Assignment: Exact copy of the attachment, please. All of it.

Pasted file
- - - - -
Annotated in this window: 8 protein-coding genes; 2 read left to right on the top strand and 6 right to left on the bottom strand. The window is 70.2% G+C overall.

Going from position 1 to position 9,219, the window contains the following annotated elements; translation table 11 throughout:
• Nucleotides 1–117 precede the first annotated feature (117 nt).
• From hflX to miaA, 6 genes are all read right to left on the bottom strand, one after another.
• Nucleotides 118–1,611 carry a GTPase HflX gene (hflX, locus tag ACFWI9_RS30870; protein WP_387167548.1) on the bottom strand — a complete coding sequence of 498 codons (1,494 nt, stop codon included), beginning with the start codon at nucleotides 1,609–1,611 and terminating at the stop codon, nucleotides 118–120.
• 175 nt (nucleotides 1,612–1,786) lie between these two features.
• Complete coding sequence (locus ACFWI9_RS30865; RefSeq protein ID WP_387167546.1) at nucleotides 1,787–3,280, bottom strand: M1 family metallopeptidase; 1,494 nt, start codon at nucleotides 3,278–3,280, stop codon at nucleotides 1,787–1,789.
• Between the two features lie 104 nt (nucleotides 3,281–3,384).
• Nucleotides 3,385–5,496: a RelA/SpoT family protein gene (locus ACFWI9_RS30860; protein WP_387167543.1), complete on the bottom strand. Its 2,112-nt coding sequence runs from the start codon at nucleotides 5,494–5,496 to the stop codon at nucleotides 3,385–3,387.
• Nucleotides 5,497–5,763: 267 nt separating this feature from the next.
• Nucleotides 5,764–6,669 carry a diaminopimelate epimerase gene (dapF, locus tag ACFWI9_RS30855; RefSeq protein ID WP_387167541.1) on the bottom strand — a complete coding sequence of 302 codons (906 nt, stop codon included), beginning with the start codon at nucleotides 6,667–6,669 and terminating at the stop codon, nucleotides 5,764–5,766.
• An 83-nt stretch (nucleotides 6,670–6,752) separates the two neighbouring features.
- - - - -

Annotated in this window: 8 protein-coding genes; 2 read left to right on the top strand and 6 right to left on the bottom strand. The window is 70.2% G+C overall.

Going from position 1 to position 9,219, the window contains the following annotated elements; translation table 11 throughout:
• Nucleotides 1–117 precede the first annotated feature (117 nt).
• From hflX to miaA, 6 genes are all read right to left on the bottom strand, one after another.
• Nucleotides 118–1,611 carry a GTPase HflX gene (hflX, locus tag ACFWI9_RS30870; protein WP_387167548.1) on the bottom strand — a complete coding sequence of 498 codons (1,494 nt, stop codon included), beginning with the start codon at nucleotides 1,609–1,611 and terminating at the stop codon, nucleotides 118–120.
• 175 nt (nucleotides 1,612–1,786) lie between these two features.
• Complete coding sequence (locus ACFWI9_RS30865; RefSeq protein ID WP_387167546.1) at nucleotides 1,787–3,280, bottom strand: M1 family metallopeptidase; 1,494 nt, start codon at nucleotides 3,278–3,280, stop codon at nucleotides 1,787–1,789.
• Between the two features lie 104 nt (nucleotides 3,281–3,384).
• Nucleotides 3,385–5,496: a RelA/SpoT family protein gene (locus ACFWI9_RS30860; protein WP_387167543.1), complete on the bottom strand. Its 2,112-nt coding sequence runs from the start codon at nucleotides 5,494–5,496 to the stop codon at nucleotides 3,385–3,387.
• Nucleotides 5,497–5,763: 267 nt separating this feature from the next.
• Nucleotides 5,764–6,669 carry a diaminopimelate epimerase gene (dapF, locus tag ACFWI9_RS30855; RefSeq protein ID WP_387167541.1) on the bottom strand — a complete coding sequence of 302 codons (906 nt, stop codon included), beginning with the start codon at nucleotides 6,667–6,669 and terminating at the stop codon, nucleotides 5,764–5,766.
• An 83-nt stretch (nucleotides 6,670–6,752) separates the two neighbouring features.